S.C. DEPARTMENT OF EDUCATION GOES AFTER HOMESCHOOLING ASSOCIATIONS …
Any plan purporting to provide “universal parental choice” must make allowances for devoted parents who – recognizing the writing on the wall at government-run schools – opt to take responsibility for their own children’s education.
Will state leaders support tax credits for homeschooling parents? Will they reward this selfless choice by making it a little bit easier for the parents who make it? Don’t hold your breath …
In fact, the more we investigate this issue the more we see evidence that the uber-liberal S.C. Department of Education (SCDE) – run by former educrat lobbyist Molly Spearman – is doing its best to undermine the homeschooling movement.
Case in point? A recent dust-up between the department and one of the Palmetto State’s many homeschooling associations.
According to the S.C. Homeschooling Connection website, the SCDE recently sent an email to Martha Freitag – director of the Piedmont Home Educators’ Association (PHEA). In the email, Freitag was informed that her group would no longer be included on the agency’s list of approved associations. Why not? Because on its website, the association featured a link to a resource center “offering courses to home school students that are not taught by their parents.”
Wait … what’s the problem with that?
There is none.
Attorneys for the state’s various homeschooling associations sent Spearman’s agency a letter explaining that state law permits homeschool parents to use resource centers, co-op classes and tutors as supplemental academic tools.
The department’s response? Rather than acknowledging the law and reinstating Freitag’s group on its list – it removed dozens of other homeschooling associations similar to hers from its online registry.
Homeschool parents across the state panicked – fearing Spearman’s agency had unilaterally revoked their authority to teach their own children (and done so at a time when most parents were preparing to kick off the 2016-17 school year).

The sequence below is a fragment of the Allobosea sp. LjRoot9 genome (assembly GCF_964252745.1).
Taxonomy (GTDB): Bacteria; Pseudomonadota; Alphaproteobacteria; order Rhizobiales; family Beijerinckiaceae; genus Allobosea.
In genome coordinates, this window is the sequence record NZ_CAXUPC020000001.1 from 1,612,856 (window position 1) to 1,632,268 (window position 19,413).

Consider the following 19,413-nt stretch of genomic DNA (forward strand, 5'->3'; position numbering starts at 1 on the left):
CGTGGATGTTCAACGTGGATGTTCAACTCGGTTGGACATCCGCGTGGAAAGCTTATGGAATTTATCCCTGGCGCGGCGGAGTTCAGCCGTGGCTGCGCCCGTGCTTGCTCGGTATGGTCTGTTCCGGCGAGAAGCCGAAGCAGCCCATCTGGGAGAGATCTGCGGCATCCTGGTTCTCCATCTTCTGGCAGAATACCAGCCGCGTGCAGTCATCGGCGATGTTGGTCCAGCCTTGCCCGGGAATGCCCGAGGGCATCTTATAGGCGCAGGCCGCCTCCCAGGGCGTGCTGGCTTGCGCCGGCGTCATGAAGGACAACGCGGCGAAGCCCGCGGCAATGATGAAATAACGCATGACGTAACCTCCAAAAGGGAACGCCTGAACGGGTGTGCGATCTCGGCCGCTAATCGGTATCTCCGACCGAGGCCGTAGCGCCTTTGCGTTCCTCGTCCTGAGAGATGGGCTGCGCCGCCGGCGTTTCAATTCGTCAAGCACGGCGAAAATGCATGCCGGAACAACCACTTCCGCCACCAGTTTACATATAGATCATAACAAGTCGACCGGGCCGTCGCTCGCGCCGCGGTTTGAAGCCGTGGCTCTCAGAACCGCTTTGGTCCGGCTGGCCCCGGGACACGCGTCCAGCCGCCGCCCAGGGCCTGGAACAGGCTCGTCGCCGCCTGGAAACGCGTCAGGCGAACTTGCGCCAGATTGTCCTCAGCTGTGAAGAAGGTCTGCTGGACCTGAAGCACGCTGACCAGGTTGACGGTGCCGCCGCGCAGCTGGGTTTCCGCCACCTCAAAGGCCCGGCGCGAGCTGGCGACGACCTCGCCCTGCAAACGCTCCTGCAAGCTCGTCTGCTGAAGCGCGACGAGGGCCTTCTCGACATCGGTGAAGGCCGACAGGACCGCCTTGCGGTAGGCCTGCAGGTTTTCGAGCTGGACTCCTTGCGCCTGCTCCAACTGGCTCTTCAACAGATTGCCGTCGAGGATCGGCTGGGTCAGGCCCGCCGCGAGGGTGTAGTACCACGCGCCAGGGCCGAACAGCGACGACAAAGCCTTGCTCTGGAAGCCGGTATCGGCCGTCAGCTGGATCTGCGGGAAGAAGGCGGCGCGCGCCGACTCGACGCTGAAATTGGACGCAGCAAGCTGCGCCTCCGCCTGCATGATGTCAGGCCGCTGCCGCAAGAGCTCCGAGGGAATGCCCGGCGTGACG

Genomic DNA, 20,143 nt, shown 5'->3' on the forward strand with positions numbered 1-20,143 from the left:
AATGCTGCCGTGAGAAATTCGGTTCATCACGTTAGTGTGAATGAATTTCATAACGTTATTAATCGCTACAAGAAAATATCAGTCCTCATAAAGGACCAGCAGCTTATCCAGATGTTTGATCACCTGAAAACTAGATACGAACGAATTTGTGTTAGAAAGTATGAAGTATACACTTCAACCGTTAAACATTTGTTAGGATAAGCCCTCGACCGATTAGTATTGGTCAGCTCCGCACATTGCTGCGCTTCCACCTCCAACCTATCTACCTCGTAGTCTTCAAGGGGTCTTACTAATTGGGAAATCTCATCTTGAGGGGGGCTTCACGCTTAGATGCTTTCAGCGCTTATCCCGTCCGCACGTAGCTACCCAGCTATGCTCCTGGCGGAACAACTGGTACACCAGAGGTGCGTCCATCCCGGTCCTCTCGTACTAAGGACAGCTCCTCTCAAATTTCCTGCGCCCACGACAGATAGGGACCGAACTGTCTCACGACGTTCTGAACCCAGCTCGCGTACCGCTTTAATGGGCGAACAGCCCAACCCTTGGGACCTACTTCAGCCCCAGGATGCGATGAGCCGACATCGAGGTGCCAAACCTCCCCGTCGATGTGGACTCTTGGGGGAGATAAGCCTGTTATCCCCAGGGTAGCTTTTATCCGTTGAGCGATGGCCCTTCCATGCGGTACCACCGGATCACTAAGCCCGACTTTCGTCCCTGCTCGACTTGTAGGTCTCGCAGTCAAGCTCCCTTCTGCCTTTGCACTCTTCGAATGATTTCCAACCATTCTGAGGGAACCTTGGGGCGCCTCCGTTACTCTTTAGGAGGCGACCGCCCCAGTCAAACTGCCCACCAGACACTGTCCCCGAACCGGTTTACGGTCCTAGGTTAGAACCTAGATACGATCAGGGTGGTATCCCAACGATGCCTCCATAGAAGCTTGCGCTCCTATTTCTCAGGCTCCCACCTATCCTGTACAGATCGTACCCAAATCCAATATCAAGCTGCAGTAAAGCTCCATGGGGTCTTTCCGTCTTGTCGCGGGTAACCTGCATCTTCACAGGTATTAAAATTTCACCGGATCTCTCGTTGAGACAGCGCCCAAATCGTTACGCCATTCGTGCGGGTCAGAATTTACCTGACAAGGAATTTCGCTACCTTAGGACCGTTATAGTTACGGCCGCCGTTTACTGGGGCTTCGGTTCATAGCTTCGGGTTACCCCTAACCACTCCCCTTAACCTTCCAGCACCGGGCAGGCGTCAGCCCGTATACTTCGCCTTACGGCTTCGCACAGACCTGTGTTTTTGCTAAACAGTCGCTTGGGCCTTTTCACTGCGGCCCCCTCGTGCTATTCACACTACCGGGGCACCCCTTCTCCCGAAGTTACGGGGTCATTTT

Obviously, that’s not what happened.
“(SCDE’s decision) doesn’t change the legal status of the associations,” a lawmaker familiar with the situation told us. “If the legal status of the associations were in jeopardy, it would be a much bigger deal.”
“It looks more like homeschoolers getting snubbed by an unfriendly establishment,” the lawmaker added.
That’s unfortunate …
As we noted in our previous post in support of homeschooling tax credits, parents who choose this option are already subject to extensive state regulation.
Not only are they required to teach a certain number of hours each day (for a specified number of days), but the work their children complete must be saved – and made available for inspection by state regulators. Also, homeschool parents don’t get to move the goalposts the way the government-run schools do.
Moreover, one of the homeschooling options available to parents consists of state-approved curriculum.
Spearman told us her department supports homeschool parents – and isn’t doing anything to make their job harder.
“I fully respect and support the rights of parents to choose their children’s educational setting and I commend the dedication of homeschool parents,” she told us. “I have directed the staff at the Department of Education to support homeschool families and ensure that no undue burdens are placed upon them.”
That’s good … and, if true, as it should be.
Nonetheless, we would reiterate the importance of incorporating homeschooling tax credits as part of a broader parental choice agenda heading into the 2017 legislative session.
Failure to embrace such market-based accountability means perpetuating the failure of our “one size fits none” government-run system – which continues to produce diminished returns despite massive new taxpayer investments.
Bottom line: We cannot continue forcing our students into failing or under-performing government-run schools – at a growing cost to taxpayers.
That’s not fair to taxpayers, parents or our future generations.
More importantly, this story exposes one of the broadest failures of our current government-driven culture: Namely that those who put in effort – including the effort to take responsibility for their children’s future – are penalized for doing so. And discriminated against. Even demonized. On the other hand those who put forth zero effort are rewarded and celebrated as advocates “for the children.”
Nothing less than a fundamental paradigm shift is required here if we ever expect to see authentic, sustained improvement in academic outcomes.